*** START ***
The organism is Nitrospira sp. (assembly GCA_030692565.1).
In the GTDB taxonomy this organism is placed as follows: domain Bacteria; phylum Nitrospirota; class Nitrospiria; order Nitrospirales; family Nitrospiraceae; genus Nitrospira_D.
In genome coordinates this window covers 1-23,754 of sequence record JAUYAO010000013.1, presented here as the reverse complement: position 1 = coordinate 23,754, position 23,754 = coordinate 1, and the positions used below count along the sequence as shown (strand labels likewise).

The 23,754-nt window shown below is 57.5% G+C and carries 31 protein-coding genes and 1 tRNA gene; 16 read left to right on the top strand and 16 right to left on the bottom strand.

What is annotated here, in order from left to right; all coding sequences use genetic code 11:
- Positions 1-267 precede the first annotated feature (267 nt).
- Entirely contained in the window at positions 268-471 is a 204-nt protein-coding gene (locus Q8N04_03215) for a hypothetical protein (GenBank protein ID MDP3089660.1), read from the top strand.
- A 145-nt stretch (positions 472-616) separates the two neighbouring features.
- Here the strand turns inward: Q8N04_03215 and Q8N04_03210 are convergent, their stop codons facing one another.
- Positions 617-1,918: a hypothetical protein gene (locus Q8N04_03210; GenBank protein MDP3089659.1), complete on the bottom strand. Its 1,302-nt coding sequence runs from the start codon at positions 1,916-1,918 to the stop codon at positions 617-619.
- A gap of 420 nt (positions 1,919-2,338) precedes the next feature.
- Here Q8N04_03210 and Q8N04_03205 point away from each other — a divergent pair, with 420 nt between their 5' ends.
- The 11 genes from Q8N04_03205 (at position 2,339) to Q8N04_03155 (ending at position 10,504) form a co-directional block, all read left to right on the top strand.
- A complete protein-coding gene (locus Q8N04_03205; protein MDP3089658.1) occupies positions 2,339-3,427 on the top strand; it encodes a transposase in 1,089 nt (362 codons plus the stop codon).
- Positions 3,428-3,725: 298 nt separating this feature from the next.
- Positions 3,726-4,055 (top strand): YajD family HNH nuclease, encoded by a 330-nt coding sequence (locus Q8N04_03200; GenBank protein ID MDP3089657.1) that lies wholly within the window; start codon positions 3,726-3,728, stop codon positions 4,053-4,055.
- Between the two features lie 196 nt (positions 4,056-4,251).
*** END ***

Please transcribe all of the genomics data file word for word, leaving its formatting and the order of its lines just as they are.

The organism is Nitrospira sp. (assembly GCA_030692565.1).
In the GTDB taxonomy this organism is placed as follows: domain Bacteria; phylum Nitrospirota; class Nitrospiria; order Nitrospirales; family Nitrospiraceae; genus Nitrospira_D.
In genome coordinates this window covers 1-23,754 of sequence record JAUYAO010000013.1, presented here as the reverse complement: position 1 = coordinate 23,754, position 23,754 = coordinate 1, and the positions used below count along the sequence as shown (strand labels likewise).

The 23,754-nt window shown below is 57.5% G+C and carries 31 protein-coding genes and 1 tRNA gene; 16 read left to right on the top strand and 16 right to left on the bottom strand.

What is annotated here, in order from left to right; all coding sequences use genetic code 11:
- Positions 1-267 precede the first annotated feature (267 nt).
- Entirely contained in the window at positions 268-471 is a 204-nt protein-coding gene (locus Q8N04_03215) for a hypothetical protein (GenBank protein ID MDP3089660.1), read from the top strand.
- A 145-nt stretch (positions 472-616) separates the two neighbouring features.
- Here the strand turns inward: Q8N04_03215 and Q8N04_03210 are convergent, their stop codons facing one another.
- Positions 617-1,918: a hypothetical protein gene (locus Q8N04_03210; GenBank protein MDP3089659.1), complete on the bottom strand. Its 1,302-nt coding sequence runs from the start codon at positions 1,916-1,918 to the stop codon at positions 617-619.
- A gap of 420 nt (positions 1,919-2,338) precedes the next feature.
- Here Q8N04_03210 and Q8N04_03205 point away from each other — a divergent pair, with 420 nt between their 5' ends.
- The 11 genes from Q8N04_03205 (at position 2,339) to Q8N04_03155 (ending at position 10,504) form a co-directional block, all read left to right on the top strand.
- A complete protein-coding gene (locus Q8N04_03205; protein MDP3089658.1) occupies positions 2,339-3,427 on the top strand; it encodes a transposase in 1,089 nt (362 codons plus the stop codon).
- Positions 3,428-3,725: 298 nt separating this feature from the next.
- Positions 3,726-4,055 (top strand): YajD family HNH nuclease, encoded by a 330-nt coding sequence (locus Q8N04_03200; GenBank protein ID MDP3089657.1) that lies wholly within the window; start codon positions 3,726-3,728, stop codon positions 4,053-4,055.
- Between the two features lie 196 nt (positions 4,056-4,251).